Cut to Tuesday afternoon, and I have a voicemail from my doctor “Hi, this is Dr. F, your lab work came back, and your platelet count is 8,000, normal is 150,000. I’m going to call a hematologist colleague of mine and set you up with an appointment for this week.” So I go to the cube next to mine and let my team lead know that I might have to take time off for a doctors appointment this week. Gone from my desk for five minutes maybe. Get back to my desk and I have another voicemail. “Hi Christy, this is Dr. F, I talked to a hematologist and you need to get into a cab and go directly to the ER.”Ooooook, so now I’m a little concerned. So I go tell my team lead, “Change of plans, I gotta go to the ER.” My friend, who I work with, drove me to a Virginia hospital.
In the meantime, my doctor’s office is calling me, trying to confirm that I got her message and am heading to the hospital, AND, they’ve called a former coworker of mine who also goes to the same practice. They’ve told her they need to talk to me, and did she know how to get in touch with me. I swear, this woman could find Osama Bin Laden given the right resources. She proceeds to text me, send me a g chat, email me via my personal and work email, and send me a facebook message. It was awesome.
I call my doctor back and tell her I’m on my way to Virginia Hospital Center and she asks “Is that the closest hospital? Can you go to GW or Georgetown?” because, and I quote “They have the ‘medicine thing.’” Which made me cringe and laugh all at the same time.
I finally tell her that the Virginia hospital is the closest, and think to myself that it’s not like I’m going to Ken’s Lube/Tire/and Urgent care center. I’m fairly sure they also practice modern medicine at Virginia Hospital Center, not prairie medicine. She tells me she’s going to call the hospital and let them know what’s going on, and I should go directly to the desk and just tell them “My platelet count is 8,000.” So then I have to hang up before I start laughing over the phone. I’m freaked out, but come on, really? I just walk up to someone and go my platelet count is 8,000 and they’re gonna jump to it?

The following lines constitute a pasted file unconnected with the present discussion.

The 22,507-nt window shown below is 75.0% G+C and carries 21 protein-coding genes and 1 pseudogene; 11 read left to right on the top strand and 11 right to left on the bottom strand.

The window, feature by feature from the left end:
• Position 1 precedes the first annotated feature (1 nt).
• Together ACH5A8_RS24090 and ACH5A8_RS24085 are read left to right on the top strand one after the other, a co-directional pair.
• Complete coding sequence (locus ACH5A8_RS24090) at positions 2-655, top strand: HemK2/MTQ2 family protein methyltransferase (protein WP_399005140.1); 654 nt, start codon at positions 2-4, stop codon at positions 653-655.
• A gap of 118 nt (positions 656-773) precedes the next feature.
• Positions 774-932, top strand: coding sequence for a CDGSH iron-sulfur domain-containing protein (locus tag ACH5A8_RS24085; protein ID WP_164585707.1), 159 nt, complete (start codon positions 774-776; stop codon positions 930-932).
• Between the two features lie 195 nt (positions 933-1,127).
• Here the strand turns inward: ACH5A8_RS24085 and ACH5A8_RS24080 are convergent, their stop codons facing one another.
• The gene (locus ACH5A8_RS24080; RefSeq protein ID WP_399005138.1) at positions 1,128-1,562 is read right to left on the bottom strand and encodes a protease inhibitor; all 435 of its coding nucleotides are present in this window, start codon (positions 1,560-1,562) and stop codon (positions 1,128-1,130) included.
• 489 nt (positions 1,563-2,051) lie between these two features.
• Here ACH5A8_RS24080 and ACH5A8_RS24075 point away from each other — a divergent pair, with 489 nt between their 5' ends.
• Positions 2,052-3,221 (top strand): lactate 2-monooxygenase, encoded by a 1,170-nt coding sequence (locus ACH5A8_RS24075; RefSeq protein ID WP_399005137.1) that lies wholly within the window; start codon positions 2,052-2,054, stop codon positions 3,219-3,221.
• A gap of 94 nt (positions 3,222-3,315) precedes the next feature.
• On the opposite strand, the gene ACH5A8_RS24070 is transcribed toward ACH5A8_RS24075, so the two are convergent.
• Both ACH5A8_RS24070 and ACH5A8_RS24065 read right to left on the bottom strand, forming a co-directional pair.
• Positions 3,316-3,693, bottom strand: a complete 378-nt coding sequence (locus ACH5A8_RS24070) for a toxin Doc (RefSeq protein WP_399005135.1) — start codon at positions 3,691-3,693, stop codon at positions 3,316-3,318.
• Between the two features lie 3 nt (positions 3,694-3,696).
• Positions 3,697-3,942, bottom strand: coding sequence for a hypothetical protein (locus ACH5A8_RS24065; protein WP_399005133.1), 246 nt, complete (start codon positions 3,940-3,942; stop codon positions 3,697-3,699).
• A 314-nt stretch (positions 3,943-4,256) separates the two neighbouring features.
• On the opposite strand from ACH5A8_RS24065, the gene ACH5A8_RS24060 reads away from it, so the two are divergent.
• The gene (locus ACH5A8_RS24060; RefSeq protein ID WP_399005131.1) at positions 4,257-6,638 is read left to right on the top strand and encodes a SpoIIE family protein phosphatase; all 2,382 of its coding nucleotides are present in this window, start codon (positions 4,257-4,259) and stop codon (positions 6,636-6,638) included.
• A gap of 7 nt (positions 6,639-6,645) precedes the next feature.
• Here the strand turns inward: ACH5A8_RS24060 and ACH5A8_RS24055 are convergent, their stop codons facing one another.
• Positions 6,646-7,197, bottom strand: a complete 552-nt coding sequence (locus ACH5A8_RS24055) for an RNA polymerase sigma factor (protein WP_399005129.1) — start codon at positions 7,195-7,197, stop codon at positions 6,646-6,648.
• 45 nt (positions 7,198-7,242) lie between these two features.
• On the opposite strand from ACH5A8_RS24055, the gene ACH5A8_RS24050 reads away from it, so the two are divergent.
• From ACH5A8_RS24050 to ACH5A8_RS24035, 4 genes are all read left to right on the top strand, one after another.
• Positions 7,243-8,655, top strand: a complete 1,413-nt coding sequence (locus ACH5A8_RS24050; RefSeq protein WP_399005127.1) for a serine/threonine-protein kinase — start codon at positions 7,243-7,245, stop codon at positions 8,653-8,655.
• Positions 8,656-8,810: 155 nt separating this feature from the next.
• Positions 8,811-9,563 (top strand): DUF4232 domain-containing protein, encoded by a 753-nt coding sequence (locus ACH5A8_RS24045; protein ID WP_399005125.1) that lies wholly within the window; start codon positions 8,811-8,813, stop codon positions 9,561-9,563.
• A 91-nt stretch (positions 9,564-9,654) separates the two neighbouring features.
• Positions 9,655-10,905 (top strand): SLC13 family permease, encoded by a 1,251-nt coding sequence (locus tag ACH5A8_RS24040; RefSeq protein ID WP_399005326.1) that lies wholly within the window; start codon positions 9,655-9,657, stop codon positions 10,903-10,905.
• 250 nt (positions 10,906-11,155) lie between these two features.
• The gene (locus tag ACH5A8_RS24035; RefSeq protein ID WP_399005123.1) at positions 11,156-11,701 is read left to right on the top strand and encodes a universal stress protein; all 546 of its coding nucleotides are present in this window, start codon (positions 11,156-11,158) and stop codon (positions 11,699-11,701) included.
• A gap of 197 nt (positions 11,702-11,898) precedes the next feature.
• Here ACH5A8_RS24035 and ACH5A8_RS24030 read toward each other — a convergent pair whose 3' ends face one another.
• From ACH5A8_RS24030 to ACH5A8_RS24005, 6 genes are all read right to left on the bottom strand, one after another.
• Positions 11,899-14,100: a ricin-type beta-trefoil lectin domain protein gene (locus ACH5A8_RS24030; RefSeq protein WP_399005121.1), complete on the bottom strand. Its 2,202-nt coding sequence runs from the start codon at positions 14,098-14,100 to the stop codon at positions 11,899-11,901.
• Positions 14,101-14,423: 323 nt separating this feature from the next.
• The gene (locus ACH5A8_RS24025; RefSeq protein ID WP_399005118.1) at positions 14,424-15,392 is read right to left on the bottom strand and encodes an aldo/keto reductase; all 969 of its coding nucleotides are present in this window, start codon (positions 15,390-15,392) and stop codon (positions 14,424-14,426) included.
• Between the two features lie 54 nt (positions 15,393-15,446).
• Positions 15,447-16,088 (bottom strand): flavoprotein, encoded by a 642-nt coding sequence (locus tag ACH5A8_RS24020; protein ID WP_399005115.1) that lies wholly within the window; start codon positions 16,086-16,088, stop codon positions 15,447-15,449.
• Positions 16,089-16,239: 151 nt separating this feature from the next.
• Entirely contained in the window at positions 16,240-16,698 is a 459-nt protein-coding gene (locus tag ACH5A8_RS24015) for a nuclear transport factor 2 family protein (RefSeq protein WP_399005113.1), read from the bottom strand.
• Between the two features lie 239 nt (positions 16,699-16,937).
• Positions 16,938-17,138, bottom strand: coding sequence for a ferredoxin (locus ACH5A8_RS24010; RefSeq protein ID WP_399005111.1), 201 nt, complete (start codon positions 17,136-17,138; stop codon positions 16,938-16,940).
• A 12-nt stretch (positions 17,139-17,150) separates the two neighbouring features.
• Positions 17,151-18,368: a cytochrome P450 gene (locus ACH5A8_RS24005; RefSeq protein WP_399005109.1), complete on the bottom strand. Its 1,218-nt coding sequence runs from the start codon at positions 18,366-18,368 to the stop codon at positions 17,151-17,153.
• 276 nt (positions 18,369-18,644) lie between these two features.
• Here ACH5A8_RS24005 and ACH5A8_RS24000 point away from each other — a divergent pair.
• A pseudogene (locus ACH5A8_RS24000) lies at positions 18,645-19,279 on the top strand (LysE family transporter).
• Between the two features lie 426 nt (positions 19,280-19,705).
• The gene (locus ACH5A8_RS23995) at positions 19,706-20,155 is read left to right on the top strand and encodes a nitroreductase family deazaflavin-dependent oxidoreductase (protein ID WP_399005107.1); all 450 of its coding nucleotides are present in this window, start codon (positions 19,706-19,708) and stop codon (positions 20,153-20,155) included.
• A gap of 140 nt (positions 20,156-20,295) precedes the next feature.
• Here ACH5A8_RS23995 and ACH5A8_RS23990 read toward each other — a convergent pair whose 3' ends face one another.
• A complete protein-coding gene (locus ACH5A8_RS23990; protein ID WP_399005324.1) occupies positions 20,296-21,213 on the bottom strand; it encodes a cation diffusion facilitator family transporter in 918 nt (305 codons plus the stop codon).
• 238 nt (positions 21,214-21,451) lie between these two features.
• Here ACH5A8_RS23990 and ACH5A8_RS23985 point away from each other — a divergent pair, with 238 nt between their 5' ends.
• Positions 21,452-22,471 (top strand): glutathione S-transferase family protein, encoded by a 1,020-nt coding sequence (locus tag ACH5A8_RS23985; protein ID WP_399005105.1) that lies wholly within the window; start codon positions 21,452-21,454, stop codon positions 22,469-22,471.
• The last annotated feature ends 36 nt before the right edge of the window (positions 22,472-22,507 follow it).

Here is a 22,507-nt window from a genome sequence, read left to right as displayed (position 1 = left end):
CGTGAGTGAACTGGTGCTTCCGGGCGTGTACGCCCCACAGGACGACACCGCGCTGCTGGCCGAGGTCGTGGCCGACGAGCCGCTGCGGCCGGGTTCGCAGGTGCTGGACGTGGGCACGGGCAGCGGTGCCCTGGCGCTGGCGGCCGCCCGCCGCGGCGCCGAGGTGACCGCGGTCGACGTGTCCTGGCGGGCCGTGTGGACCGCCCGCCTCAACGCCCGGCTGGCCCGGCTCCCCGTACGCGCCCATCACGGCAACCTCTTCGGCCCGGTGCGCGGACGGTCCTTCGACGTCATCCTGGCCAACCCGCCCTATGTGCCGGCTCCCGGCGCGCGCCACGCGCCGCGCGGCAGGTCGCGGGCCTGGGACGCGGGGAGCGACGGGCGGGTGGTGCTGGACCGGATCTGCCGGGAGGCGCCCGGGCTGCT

We get to the ER, and I go to the desk and tell the woman sitting there that my platelet count is 8,000. Let me pause here to say that I think Virginia Hospital Center is participating in some sort of “Virginia Employs Old People Program.” I’m not sure if she was the equivalent of a docent or what, but I tell her about my lack o’ platelets, and she gets up and walks, I kid you not, 10 feet to tell the nurse to my right. I am literally standing equidistant between the nurse and Miss Daisy. It seemed to be a poor use of resources. Anyway, she tells the nurse, they take me back, take my vitals and slap a bracelet on my wrist. I ask the nurse “So, what’s going on?” She says “Your platelet count is 8,000.” Thanks for the update! And, by now I’ve figured out that they’re afraid I’m going to fall down and start bleeding internally.
I’m sent back out to the waiting room to wait with my friend, and I’m feeling inappropriately healthy. Seriously, I feel FINE. I should have made myself a name tag that said “My platelet count is 8,000” just so people know I’m not just kicking it in the ER. Finally, they call me back to the actual ER examination room. I follow the guy back, and he takes me to a private room. I’m not sure if I’m going to do this next part justice, but it’s a private room, and there’s a gurney with a sheet on it. The sheet on the gurney doesn’t mold perfectly to the mattress, but kind of tents where it’s angled up and looks like it’s a covered body, my immediate thought was “Wow, they didn’t even move the last guy’s corpse before they assigned me a room.” This immediately sends me into giggles, and I’m not sure the orderly was amused. He hands me a gown and is says “here, put this on.”